My boss battles have undergone a couple of minor tweaks over the course of the year, with the addition of the first hit and first perfect hit, and Google Sheet's new (to me) shuffle question order, but other than that they have remained the same as when I first created them. 

With CASP dates approaching, I started to think about pulling questions from this already created "bank" of questions to create new battles for review. However, I did not love this idea simply because, I did not think this far along in the school year when I set up the individual student sheets, and thus did not leave myself extra places for more than a couple extra bosses. The other issue I had was that each unit is tied to a race of aliens we encounter through our narrative so it would not make much sense for a "robot" boss (matter) to suddenly ask questions about earth systems, for example. 

I was pondering this one morning while on my daily Pokemon Go walk (yes, I still play) when the idea to make shiny bosses came. If you are unfamiliar with the term, a shiny Pokemon is a variant of a regular Pokemon that has a slightly different coloration. It does not give anything new out nor does it have any special attacks, it is simply different. So I set about trying to figure out how to make that happen without having to recreate (copy) a multitude of forms and sheets and do a bunch of work with changing cell references in my evergrowing leaderboard. Most importantly, I did not want to touch the student ranking sheets. So here goes - Fullscreen link




If you are presenting the shiny boss battles as a stand-alone thing for review, you are done, but if like me, you were already pulling data into your leaderboard, you will need to make some other adjustments. 




 As with most of the gamification set-up tasks, the joy for you may be in creating the first shiny boss, and the rest of the process may become tedious, but remember, once done you do not have to do anything other than enjoy your students as they confront the shiny boss. As you see below, the figuring things out ends up being done by Google Sheets so there is no time wasted in looking up individual students to see if they got the shiny boss or not.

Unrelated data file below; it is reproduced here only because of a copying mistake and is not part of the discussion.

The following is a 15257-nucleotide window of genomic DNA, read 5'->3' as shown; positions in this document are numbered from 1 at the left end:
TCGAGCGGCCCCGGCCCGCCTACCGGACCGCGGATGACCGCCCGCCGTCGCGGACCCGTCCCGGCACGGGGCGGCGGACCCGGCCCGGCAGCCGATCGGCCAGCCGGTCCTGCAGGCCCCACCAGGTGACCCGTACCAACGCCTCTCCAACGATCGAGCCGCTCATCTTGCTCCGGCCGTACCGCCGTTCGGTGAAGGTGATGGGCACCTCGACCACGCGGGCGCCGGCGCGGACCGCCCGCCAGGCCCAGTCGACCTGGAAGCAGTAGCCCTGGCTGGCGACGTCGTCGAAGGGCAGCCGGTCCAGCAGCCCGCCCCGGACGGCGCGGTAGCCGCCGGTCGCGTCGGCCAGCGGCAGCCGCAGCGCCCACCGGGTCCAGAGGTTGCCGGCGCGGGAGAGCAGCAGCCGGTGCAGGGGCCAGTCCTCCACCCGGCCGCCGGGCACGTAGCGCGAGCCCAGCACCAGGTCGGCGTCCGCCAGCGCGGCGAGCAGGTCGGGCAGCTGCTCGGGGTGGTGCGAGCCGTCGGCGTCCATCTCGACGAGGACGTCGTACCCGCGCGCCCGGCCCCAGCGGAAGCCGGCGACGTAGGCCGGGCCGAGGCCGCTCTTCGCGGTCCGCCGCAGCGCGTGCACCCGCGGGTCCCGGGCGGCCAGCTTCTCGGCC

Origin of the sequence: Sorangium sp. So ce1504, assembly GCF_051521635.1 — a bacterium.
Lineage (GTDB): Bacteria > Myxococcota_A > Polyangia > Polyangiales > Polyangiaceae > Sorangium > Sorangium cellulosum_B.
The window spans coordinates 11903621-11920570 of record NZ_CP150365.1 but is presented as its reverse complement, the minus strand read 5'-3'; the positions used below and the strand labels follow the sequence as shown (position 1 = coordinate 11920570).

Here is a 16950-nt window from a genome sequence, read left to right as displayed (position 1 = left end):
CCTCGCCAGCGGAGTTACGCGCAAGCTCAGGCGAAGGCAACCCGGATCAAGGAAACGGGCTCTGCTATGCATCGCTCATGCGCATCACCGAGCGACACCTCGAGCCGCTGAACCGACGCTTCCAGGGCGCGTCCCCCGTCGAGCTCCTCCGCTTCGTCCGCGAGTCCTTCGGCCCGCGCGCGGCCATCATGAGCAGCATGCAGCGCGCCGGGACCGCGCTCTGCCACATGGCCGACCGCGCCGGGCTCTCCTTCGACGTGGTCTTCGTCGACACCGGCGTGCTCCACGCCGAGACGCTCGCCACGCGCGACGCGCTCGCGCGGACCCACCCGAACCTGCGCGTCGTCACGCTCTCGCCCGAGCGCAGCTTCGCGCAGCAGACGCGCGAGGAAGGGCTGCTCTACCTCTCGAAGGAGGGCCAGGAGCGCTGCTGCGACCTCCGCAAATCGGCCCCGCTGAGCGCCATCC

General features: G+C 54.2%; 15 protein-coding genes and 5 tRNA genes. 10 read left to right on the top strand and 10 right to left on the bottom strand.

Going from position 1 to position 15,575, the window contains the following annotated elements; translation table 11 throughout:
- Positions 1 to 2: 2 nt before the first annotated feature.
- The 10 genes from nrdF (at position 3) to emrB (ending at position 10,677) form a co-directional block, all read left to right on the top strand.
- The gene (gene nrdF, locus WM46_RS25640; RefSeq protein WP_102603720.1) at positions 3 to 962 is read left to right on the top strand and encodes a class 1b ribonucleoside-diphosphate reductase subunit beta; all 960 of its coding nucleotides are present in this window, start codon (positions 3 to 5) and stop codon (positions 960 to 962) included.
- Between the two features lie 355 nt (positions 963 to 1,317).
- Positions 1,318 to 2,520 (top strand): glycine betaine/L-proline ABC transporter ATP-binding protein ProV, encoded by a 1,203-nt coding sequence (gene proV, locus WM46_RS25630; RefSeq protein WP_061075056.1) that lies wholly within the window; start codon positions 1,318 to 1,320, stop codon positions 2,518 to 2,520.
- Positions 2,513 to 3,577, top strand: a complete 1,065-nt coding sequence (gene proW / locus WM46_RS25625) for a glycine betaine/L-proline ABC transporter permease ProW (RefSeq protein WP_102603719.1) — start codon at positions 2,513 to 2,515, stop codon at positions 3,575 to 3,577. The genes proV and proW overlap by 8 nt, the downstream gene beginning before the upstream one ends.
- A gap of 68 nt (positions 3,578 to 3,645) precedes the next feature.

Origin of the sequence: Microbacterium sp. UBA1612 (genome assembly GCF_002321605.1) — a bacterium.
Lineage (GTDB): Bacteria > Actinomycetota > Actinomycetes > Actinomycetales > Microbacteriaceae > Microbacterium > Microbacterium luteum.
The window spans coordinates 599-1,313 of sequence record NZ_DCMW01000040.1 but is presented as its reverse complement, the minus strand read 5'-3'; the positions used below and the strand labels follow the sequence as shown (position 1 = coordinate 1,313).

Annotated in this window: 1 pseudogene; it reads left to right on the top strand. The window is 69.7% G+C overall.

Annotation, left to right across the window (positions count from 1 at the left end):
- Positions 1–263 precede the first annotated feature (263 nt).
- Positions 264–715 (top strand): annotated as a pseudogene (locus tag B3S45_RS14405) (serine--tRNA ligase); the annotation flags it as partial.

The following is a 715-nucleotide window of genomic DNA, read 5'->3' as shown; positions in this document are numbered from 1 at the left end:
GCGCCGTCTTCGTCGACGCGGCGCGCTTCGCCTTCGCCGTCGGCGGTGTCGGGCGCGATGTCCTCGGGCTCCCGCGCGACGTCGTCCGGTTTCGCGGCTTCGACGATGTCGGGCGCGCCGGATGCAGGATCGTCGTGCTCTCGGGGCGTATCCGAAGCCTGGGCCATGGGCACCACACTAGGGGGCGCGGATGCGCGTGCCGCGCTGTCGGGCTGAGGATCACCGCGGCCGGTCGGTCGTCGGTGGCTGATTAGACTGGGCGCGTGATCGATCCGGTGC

What do you think? Any other ideas to make review a part of your game or narrative? I'd love to hear about them.

Sunday, February 10, 2019

Foldables or what to do when there are no devices allowed

I am sure that many of you are familiar with the foldable idea. There are books and blogs specifically dedicated to them, and the whole interactive notebook movement is still making the rounds. Although I love the idea, I am more of an #edtech teacher and tend to prefer to find opportunities for students to create digitally. That is until I am absent from the classroom, and I need to find an activity that ties into what we are doing and that will not need the use of devices. Too many times I've been burned by either my sub not knowing the rules of using tech with students or my students taking that absence as an opportunity to be off-task on their devices under the guise of "doing research".

So for those times, I find that foldables are "just right" in that they allow for a bit of scaffolding, but they are easy enough for students to handle without my presence. Unfortunately, every time I need one and do a Google search, I end up with several Pinterest hits that lead to TpT - a site that I prefer to avoid.

Today was one of those days, which spurred the idea of sharing the one that I created this morning for human body systems, along with some others, in case you are in need of them.